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Lundström, Hans and Mattsson, Magnus (2020) Radiation influence on indoor air temperature sensors: Experimental evaluation of measurement errors and improvement methods. Experimental Thermal and Fluid Science, 115. ISSN 0894-1777 (In Press)

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Radiation influence on commonly used temperature sensors for measuring indoor air temperatures can be significant, especially at the typically low air velocities occurring indoors. Conceptually, a physical sensor may not read the true air temperature, it only reads its own temperature, and, being a solid body, it will exchange energy with the surrounding surfaces (walls, windows etc.) through radiation. In the present study, radiation influence on indoor air temperature measurements was investigated experimentally and errors were quantified in simple terms. Measures to reduce the impact on some common temperature sensors were explored. A special test rig was built to simulate typical airflow and radiation environments indoors. It is suggested that the radiation impact on a temperature sensor is quantified by a radiation sensitivity factor defined as RSF = hrad/hconv, where hrad and hconv are heat transfer coefficients for radiation and convection, respectively. As this definition infers, the radiation sensitivity is dependent on size, geometry and emissivity of the temperature sensor. The radiation sensitivity factor, thus being unique for each type of sensor, was measured for some common types of thermistors and thermocouples. It is demonstrated that radiation errors may be reduced by 60 – 80 % on thermistors by reducing their emissivity through gold sputtering, and on thermocouples by stripping the insulation at the outermost part of their sensor leads.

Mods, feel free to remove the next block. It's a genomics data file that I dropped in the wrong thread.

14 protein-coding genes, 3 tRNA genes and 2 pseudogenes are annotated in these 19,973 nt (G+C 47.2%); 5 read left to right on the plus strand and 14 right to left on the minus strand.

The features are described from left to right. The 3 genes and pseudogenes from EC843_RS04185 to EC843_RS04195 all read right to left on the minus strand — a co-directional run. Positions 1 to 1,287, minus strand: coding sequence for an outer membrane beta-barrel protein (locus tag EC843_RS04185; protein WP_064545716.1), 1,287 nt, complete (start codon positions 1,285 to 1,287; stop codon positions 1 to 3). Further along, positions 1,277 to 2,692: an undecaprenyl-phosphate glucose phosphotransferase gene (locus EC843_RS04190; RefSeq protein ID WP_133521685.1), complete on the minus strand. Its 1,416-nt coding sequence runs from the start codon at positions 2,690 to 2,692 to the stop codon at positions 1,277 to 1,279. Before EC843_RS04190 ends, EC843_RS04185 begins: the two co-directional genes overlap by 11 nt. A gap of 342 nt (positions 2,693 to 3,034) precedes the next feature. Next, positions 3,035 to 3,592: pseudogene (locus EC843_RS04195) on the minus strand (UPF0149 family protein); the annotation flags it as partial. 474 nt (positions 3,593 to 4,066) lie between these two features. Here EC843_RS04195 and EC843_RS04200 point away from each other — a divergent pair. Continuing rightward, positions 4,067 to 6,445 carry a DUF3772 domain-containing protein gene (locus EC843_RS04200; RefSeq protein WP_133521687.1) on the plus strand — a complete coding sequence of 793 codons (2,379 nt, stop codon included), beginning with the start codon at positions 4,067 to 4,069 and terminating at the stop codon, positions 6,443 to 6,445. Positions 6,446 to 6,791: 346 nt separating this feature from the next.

Item Type: Article
Uncontrolled Keywords: Radiation, temperature, sensors
Subjects: English
English > Monitoring
Depositing User: Susanna Carlsten
Date Deposited: 08 May 2020 12:51
Last Modified: 08 May 2020 12:51

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